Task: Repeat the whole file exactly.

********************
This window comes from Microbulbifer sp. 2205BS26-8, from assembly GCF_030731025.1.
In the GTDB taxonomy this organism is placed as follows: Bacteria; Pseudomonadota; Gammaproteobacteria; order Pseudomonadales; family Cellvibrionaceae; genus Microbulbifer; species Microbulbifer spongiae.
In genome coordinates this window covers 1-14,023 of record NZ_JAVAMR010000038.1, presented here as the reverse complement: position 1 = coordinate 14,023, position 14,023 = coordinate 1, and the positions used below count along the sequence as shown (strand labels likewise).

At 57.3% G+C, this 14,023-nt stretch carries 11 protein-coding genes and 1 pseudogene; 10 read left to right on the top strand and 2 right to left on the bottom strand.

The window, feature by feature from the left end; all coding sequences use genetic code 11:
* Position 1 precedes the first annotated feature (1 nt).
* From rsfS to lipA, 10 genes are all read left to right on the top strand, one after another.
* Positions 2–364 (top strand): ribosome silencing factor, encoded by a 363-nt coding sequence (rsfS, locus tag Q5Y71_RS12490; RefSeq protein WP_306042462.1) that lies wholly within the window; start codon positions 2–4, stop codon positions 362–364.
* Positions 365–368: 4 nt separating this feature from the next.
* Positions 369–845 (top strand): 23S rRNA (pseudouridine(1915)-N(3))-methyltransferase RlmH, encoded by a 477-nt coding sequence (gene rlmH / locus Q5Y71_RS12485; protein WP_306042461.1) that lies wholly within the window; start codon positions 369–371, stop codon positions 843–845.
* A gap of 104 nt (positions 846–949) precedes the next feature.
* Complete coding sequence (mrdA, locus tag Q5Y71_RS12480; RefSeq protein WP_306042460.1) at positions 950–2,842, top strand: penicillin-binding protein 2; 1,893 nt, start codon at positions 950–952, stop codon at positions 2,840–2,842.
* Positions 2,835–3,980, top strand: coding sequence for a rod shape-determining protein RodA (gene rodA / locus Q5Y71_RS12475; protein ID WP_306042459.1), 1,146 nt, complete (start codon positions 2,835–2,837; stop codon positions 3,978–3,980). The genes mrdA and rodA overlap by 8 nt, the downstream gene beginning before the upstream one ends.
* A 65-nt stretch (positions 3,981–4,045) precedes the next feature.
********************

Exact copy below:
This window comes from Microbulbifer sp. 2205BS26-8, from assembly GCF_030731025.1.
In the GTDB taxonomy this organism is placed as follows: Bacteria; Pseudomonadota; Gammaproteobacteria; order Pseudomonadales; family Cellvibrionaceae; genus Microbulbifer; species Microbulbifer spongiae.
In genome coordinates this window covers 1-14,023 of record NZ_JAVAMR010000038.1, presented here as the reverse complement: position 1 = coordinate 14,023, position 14,023 = coordinate 1, and the positions used below count along the sequence as shown (strand labels likewise).

At 57.3% G+C, this 14,023-nt stretch carries 11 protein-coding genes and 1 pseudogene; 10 read left to right on the top strand and 2 right to left on the bottom strand.

The window, feature by feature from the left end; all coding sequences use genetic code 11:
* Position 1 precedes the first annotated feature (1 nt).
* From rsfS to lipA, 10 genes are all read left to right on the top strand, one after another.
* Positions 2–364 (top strand): ribosome silencing factor, encoded by a 363-nt coding sequence (rsfS, locus tag Q5Y71_RS12490; RefSeq protein WP_306042462.1) that lies wholly within the window; start codon positions 2–4, stop codon positions 362–364.
* Positions 365–368: 4 nt separating this feature from the next.
* Positions 369–845 (top strand): 23S rRNA (pseudouridine(1915)-N(3))-methyltransferase RlmH, encoded by a 477-nt coding sequence (gene rlmH / locus Q5Y71_RS12485; protein WP_306042461.1) that lies wholly within the window; start codon positions 369–371, stop codon positions 843–845.
* A gap of 104 nt (positions 846–949) precedes the next feature.
* Complete coding sequence (mrdA, locus tag Q5Y71_RS12480; RefSeq protein WP_306042460.1) at positions 950–2,842, top strand: penicillin-binding protein 2; 1,893 nt, start codon at positions 950–952, stop codon at positions 2,840–2,842.
* Positions 2,835–3,980, top strand: coding sequence for a rod shape-determining protein RodA (gene rodA / locus Q5Y71_RS12475; protein ID WP_306042459.1), 1,146 nt, complete (start codon positions 2,835–2,837; stop codon positions 3,978–3,980). The genes mrdA and rodA overlap by 8 nt, the downstream gene beginning before the upstream one ends.
* A 65-nt stretch (positions 3,981–4,045) precedes the next feature.